All hail Theresa May-the best damn prime minister Britain never had 4 years ago

All hail Theresa May-the best damn prime minister Britain never had

With Michel Barnier dismissing Theresa May’s Brexit customs proposals on Thursday, many people are declaring that her Chequers plan is now dead and May’s survival as prime minister is, as usual, under threat.

Her Brexit secretary Dominic Raab had moved this week to reassure the people of Britain that their government is working tirelessly to ensure there will be adequate food in the event of a no deal Brexit, while May informed parliament that she was taking personal control of the negotiations.

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Neither of these developments had the reassuring effect that may have been desired, especially as they were accompanied by the insistence from the Health Secretary Matt Hancock that there was no need to worry, Britain had enough ‘substances of human origin’ to survive no deal.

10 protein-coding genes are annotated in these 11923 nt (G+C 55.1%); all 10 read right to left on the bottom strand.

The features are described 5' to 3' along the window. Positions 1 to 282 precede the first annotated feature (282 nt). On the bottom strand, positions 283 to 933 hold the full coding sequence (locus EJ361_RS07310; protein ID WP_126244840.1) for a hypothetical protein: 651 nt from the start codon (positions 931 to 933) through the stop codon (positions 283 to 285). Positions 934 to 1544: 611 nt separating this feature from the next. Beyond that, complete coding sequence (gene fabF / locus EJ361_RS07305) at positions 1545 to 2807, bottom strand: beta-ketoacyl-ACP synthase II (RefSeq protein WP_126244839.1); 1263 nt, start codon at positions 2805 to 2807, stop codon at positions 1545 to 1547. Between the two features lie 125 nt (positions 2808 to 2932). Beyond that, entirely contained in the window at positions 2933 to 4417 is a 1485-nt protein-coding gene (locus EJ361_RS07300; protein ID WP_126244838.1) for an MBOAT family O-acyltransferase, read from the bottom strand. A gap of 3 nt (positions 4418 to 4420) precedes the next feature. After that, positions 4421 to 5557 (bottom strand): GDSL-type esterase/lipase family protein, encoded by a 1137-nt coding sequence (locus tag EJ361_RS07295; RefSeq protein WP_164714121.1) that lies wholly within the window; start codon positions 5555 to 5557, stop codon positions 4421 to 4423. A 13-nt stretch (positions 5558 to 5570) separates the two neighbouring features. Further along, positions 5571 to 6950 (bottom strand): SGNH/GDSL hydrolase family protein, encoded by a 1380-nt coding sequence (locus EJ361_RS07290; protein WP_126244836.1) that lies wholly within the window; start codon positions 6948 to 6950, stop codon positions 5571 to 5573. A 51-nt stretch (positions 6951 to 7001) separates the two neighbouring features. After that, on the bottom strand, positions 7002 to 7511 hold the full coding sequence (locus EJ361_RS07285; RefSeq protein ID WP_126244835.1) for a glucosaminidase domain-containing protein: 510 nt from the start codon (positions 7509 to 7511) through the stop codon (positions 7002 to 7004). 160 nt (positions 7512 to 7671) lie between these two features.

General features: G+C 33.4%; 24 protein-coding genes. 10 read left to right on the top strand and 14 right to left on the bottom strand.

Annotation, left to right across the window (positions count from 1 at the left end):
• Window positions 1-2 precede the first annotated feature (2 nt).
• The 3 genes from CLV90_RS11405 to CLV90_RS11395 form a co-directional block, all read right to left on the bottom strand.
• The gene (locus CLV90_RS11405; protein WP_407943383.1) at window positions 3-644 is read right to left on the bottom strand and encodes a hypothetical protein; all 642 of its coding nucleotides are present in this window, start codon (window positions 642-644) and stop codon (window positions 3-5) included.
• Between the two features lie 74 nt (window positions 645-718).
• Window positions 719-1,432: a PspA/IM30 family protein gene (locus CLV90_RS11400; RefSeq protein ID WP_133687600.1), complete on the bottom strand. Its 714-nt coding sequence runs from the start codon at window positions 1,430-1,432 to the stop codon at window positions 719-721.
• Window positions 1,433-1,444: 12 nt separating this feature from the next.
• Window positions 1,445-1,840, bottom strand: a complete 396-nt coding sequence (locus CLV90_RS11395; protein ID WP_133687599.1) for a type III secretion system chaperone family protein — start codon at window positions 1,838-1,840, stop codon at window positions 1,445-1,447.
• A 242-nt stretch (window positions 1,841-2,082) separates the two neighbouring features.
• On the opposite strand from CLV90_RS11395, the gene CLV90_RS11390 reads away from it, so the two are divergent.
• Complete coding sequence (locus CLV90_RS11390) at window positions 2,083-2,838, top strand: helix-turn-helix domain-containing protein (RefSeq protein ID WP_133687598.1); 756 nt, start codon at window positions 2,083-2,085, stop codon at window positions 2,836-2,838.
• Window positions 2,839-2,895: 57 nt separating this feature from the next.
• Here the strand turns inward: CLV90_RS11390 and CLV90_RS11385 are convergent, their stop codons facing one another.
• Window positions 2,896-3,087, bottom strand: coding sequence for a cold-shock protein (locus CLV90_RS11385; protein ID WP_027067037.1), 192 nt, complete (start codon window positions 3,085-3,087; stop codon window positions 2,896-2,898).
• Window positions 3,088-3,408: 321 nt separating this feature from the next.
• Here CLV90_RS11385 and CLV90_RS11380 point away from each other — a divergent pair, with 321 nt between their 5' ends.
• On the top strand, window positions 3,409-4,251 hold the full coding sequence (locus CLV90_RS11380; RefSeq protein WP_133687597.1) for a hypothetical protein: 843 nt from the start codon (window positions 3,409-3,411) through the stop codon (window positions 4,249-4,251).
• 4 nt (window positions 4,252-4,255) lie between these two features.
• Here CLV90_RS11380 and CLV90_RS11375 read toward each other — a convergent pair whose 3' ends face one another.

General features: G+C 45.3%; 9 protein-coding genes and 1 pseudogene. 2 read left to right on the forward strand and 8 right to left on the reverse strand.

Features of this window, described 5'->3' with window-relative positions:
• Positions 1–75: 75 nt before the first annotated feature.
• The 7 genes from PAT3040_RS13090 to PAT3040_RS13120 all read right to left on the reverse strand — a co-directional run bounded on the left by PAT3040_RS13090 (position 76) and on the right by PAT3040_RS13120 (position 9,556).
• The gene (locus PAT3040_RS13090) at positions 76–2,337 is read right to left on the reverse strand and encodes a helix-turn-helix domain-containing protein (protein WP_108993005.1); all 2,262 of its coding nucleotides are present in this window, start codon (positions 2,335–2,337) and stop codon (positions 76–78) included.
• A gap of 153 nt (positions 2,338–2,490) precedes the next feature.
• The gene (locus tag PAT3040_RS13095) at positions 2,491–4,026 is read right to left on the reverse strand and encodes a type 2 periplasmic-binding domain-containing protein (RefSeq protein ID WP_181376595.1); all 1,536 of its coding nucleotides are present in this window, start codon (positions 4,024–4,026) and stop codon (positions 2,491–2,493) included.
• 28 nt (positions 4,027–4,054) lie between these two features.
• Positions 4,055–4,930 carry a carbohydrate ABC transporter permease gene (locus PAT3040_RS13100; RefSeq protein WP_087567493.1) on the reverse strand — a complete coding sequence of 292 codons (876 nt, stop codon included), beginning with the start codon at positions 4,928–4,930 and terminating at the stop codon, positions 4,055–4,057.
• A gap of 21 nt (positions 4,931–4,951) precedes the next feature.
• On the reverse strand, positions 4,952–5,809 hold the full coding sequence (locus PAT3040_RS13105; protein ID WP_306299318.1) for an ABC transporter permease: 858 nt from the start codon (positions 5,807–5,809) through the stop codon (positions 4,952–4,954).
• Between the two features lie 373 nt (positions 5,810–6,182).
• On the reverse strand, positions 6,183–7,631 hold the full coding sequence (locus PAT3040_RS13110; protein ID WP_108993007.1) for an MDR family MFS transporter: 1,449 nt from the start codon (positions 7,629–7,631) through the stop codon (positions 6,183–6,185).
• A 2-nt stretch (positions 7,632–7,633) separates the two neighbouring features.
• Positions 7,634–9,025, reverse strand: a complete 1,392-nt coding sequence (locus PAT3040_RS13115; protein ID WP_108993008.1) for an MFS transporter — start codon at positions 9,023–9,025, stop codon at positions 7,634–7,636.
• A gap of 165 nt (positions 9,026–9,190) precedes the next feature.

This is the new normal for Britain, a land that was once a civilised country which prided itself on restraint and ironic detachment is on its way to becoming a disaster movie franchise. Right now, it is up to Theresa May to save civilisation.

Few believe she is up to the role. The public’s confidence in her securing a Brexit deal is plunging and she is besieged on all sides, but then again nothing has changed there

For the Brexiteers, these doomsday no deal warnings are Project Fear II, another way of scaring people about a post-Brexit world, even if they are never really able to explain why they haven’t been able to reassure the public, except to say ‘everything will be fine’.

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They say it without conviction, perhaps because the line about the eurosceptics that they won’t take yes for an answer has become even more revealing since Brexit.

From the moment of their greatest glory when 52 per cent of the country voted to Leave they have been unable to keep it together.

Perhaps it was the improbability of it all that meant they had to self-sabotage. Perhaps it was the nature of the victory, the breaking of electoral laws around advertising that has made them jittery and driven them to make a land grab now.

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At the time when Britain’s exit from the EU seemed improbable, they were in favour of staying in the single market, but now it is an existential threat to the idea of Brexit itself.